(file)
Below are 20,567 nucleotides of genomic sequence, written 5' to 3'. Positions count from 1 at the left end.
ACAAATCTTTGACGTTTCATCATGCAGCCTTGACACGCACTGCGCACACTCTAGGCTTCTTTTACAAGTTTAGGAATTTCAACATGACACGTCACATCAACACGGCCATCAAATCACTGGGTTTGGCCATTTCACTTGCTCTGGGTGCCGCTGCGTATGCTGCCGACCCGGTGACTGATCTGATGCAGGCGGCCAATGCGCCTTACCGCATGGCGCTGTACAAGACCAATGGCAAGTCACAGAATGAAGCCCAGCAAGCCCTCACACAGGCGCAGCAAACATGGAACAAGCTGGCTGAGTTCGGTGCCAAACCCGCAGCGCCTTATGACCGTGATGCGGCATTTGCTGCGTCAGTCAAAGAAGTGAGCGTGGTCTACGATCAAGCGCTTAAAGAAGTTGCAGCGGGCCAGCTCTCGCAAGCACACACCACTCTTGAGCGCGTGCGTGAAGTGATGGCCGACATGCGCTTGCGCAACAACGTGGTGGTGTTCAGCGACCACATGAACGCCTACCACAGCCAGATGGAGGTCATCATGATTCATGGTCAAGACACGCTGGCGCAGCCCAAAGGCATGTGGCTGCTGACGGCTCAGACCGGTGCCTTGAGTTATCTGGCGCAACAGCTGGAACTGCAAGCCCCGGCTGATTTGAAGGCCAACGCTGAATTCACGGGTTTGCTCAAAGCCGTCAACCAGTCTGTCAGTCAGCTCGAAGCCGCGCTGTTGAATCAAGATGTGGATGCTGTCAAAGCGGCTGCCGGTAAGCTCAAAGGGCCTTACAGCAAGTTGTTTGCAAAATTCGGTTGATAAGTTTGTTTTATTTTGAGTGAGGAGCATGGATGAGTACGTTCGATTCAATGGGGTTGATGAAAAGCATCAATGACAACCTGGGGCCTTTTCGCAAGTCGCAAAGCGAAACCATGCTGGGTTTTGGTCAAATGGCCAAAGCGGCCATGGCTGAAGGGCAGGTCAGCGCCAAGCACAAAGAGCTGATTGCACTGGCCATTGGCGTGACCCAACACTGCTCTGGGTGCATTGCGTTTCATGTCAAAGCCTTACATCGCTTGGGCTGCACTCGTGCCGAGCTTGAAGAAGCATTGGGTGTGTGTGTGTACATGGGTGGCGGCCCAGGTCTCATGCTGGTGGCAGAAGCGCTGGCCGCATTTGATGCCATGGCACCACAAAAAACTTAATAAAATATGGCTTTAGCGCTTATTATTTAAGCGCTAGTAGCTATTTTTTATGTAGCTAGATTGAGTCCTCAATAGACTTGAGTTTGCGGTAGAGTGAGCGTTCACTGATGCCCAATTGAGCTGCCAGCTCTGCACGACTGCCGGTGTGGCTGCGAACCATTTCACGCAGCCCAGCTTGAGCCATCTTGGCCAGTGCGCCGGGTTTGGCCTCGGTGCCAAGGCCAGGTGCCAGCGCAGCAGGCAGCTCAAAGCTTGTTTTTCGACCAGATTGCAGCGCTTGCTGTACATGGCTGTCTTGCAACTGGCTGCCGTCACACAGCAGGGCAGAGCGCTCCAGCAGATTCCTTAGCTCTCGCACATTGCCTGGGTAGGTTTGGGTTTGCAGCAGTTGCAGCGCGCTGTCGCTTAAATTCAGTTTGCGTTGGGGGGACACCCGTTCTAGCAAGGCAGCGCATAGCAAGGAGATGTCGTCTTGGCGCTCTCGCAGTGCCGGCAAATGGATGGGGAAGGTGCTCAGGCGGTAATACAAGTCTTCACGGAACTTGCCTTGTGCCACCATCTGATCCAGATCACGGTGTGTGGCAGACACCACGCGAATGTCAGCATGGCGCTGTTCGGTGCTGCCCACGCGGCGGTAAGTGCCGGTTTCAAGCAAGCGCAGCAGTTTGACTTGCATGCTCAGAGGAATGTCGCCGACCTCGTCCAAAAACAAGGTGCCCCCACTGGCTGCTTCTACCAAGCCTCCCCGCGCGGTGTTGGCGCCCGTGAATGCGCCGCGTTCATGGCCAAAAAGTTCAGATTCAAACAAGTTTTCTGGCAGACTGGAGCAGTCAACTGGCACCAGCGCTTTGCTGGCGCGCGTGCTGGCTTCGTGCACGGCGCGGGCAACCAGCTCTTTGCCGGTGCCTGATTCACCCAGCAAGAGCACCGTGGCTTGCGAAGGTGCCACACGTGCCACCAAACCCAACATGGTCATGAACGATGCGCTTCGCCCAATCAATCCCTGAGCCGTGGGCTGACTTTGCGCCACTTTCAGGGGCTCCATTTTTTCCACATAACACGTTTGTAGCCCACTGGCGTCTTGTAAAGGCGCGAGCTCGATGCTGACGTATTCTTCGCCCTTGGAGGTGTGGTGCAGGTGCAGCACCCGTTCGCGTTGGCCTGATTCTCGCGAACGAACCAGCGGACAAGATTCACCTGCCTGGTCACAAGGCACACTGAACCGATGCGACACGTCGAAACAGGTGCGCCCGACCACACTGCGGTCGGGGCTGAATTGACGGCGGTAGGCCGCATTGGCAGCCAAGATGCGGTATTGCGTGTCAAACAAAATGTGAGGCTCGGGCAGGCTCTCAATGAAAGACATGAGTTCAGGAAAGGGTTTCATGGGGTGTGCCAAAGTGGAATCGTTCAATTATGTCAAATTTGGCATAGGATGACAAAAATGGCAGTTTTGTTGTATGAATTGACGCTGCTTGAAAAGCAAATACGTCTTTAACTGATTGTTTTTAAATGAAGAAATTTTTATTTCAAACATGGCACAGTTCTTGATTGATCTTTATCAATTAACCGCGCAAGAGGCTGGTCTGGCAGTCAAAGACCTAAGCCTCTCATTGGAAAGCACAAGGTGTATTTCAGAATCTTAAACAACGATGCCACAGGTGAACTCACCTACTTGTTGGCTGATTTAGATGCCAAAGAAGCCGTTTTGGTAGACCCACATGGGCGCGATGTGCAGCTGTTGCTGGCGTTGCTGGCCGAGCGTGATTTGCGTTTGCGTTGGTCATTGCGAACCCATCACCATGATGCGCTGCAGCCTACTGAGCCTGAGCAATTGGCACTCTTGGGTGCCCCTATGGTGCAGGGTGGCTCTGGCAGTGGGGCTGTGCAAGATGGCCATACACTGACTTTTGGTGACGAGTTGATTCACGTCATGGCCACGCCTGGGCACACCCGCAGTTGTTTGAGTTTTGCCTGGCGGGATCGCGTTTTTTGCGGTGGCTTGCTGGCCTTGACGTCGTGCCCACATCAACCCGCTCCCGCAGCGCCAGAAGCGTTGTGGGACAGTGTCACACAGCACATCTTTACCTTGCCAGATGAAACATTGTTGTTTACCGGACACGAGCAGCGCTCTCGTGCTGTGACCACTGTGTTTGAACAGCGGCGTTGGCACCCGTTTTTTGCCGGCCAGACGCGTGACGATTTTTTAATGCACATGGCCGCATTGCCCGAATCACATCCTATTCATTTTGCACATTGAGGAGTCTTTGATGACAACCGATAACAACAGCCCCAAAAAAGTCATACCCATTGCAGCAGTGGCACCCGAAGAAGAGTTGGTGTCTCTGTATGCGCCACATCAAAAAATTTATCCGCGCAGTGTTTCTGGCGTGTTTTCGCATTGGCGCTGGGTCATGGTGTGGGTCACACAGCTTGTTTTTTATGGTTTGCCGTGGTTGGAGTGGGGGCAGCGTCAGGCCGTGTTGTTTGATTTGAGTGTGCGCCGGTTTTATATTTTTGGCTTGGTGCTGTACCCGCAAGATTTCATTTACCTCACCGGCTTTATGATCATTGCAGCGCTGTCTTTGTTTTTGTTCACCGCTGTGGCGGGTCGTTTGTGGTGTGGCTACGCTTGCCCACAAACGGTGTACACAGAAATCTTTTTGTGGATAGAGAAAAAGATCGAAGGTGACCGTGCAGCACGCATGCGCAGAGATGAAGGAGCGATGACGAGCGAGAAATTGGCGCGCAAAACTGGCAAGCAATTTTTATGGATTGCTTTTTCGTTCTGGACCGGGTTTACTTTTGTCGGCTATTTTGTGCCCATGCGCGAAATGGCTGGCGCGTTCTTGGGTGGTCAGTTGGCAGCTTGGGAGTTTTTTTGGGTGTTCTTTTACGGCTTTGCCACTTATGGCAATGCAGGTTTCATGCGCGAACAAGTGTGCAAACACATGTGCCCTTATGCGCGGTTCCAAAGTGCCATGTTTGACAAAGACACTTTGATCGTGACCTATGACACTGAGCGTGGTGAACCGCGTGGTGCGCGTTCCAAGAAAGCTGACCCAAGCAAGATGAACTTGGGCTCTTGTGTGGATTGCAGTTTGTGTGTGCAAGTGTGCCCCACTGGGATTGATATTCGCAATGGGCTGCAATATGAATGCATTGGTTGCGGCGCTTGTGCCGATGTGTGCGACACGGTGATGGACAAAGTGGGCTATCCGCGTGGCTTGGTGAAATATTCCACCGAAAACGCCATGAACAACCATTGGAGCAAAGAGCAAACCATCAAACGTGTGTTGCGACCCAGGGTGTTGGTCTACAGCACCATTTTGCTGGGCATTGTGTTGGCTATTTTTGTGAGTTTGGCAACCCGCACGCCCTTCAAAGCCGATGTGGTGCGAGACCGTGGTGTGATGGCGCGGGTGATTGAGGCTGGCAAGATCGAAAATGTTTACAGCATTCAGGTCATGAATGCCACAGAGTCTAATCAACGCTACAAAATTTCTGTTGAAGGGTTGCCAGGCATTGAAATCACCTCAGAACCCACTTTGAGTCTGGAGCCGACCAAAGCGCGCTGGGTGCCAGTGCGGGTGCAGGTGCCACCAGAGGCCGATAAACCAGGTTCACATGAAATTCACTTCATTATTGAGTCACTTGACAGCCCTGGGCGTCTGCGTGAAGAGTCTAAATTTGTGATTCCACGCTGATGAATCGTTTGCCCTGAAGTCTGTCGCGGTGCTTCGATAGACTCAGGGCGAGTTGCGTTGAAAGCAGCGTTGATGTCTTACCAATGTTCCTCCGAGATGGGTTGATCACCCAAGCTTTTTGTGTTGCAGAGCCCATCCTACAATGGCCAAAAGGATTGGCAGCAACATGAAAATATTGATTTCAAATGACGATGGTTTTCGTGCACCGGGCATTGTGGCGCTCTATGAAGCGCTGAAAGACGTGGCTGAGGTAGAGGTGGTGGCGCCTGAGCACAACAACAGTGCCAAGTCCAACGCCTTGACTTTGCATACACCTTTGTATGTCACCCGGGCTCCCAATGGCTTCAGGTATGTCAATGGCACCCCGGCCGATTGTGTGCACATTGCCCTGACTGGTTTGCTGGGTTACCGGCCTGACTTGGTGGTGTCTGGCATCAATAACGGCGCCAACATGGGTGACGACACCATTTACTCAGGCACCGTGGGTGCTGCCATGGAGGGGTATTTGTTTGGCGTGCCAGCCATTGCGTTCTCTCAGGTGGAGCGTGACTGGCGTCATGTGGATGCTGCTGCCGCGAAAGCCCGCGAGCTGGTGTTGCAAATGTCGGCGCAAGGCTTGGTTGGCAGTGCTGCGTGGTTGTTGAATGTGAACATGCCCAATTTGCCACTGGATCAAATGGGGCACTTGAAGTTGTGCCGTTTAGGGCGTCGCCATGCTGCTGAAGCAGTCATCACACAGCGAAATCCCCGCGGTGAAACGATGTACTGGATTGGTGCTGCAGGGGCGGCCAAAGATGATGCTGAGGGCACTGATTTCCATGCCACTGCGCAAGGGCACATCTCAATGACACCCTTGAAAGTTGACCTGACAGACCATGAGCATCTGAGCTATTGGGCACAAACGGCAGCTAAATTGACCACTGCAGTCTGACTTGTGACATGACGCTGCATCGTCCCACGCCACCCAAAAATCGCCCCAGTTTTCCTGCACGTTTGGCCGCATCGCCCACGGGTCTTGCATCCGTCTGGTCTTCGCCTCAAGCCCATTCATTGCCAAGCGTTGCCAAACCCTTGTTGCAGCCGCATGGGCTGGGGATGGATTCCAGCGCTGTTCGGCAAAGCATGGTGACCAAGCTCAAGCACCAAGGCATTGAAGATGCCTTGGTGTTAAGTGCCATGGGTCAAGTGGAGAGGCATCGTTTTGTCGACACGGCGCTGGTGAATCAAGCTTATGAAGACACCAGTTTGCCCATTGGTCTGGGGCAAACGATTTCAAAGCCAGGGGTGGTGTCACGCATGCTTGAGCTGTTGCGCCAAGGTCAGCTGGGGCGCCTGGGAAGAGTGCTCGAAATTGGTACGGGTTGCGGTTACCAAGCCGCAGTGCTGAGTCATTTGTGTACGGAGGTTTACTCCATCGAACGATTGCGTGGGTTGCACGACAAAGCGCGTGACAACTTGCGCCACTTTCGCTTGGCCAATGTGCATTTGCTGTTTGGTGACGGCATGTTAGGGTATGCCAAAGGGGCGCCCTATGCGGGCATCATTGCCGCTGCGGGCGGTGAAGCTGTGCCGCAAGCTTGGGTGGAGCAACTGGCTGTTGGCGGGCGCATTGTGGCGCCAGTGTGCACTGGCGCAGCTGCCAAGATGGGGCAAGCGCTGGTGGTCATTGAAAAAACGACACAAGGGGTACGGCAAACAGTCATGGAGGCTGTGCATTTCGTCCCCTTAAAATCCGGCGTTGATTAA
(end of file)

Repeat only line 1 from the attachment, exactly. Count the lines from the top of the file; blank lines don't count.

Below are 20,567 nucleotides of genomic sequence, written 5' to 3'. Positions count from 1 at the left end.